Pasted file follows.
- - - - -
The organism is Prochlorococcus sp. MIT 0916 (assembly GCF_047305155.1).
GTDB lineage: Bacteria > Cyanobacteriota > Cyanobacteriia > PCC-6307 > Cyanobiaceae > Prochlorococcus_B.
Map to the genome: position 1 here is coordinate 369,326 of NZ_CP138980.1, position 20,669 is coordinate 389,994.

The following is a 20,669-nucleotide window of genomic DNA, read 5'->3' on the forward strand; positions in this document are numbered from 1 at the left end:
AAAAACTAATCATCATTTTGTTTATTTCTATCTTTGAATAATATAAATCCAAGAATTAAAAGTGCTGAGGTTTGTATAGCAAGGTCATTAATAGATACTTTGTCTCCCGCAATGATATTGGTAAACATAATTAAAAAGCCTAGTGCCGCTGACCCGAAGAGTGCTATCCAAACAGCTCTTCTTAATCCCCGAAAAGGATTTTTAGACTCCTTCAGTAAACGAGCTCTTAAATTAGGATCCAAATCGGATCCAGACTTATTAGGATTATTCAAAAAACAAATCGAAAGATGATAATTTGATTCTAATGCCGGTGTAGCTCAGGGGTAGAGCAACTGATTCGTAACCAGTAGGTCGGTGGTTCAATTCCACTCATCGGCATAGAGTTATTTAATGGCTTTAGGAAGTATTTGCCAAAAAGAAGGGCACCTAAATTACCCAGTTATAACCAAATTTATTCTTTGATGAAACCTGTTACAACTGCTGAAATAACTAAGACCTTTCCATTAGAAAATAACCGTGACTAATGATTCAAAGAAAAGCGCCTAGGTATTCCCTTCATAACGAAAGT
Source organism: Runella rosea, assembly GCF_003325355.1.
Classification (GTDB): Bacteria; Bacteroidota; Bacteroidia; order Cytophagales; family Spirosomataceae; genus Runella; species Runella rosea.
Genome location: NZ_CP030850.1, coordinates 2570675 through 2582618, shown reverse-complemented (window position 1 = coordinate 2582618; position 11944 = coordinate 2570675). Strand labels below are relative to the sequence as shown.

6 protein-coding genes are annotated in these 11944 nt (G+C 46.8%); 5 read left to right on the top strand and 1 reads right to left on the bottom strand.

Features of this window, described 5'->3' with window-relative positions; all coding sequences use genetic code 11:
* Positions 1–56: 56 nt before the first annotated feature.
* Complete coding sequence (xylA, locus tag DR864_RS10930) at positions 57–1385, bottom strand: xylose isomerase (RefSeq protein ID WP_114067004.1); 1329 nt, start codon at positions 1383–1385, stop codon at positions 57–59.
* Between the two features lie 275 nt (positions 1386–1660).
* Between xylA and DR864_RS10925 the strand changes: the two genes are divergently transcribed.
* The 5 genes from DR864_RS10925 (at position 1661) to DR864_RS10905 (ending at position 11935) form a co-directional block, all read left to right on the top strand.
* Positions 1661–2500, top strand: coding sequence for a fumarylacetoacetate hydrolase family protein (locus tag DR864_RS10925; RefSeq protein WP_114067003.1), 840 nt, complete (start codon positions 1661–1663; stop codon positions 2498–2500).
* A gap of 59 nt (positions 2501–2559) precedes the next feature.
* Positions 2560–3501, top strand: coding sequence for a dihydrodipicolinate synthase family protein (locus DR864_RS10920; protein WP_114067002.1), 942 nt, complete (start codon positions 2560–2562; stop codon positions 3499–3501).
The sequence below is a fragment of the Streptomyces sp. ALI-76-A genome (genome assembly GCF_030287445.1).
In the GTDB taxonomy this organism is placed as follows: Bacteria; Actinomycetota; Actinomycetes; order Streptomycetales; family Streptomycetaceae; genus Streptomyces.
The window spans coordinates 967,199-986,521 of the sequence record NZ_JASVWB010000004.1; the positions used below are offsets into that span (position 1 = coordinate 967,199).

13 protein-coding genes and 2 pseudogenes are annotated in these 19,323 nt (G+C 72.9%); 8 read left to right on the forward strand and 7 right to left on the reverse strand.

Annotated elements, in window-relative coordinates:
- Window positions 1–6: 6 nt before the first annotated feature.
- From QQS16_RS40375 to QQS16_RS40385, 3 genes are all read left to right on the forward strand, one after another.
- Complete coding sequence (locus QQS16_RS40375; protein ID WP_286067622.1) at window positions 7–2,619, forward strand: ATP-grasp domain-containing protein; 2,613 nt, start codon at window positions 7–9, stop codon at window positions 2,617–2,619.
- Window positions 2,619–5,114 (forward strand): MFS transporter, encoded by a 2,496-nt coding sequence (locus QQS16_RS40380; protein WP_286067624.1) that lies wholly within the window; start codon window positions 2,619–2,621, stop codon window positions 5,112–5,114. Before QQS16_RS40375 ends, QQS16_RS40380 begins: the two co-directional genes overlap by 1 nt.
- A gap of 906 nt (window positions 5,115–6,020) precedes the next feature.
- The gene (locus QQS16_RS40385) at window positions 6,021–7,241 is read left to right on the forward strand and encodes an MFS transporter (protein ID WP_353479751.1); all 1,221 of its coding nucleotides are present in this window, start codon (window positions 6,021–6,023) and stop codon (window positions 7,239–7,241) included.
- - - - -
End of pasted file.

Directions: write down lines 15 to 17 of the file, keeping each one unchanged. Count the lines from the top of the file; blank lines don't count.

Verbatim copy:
* The 5 genes from DR864_RS10925 (at position 1661) to DR864_RS10905 (ending at position 11935) form a co-directional block, all read left to right on the top strand.
* Positions 1661–2500, top strand: coding sequence for a fumarylacetoacetate hydrolase family protein (locus tag DR864_RS10925; RefSeq protein WP_114067003.1), 840 nt, complete (start codon positions 1661–1663; stop codon positions 2498–2500).
* A gap of 59 nt (positions 2501–2559) precedes the next feature.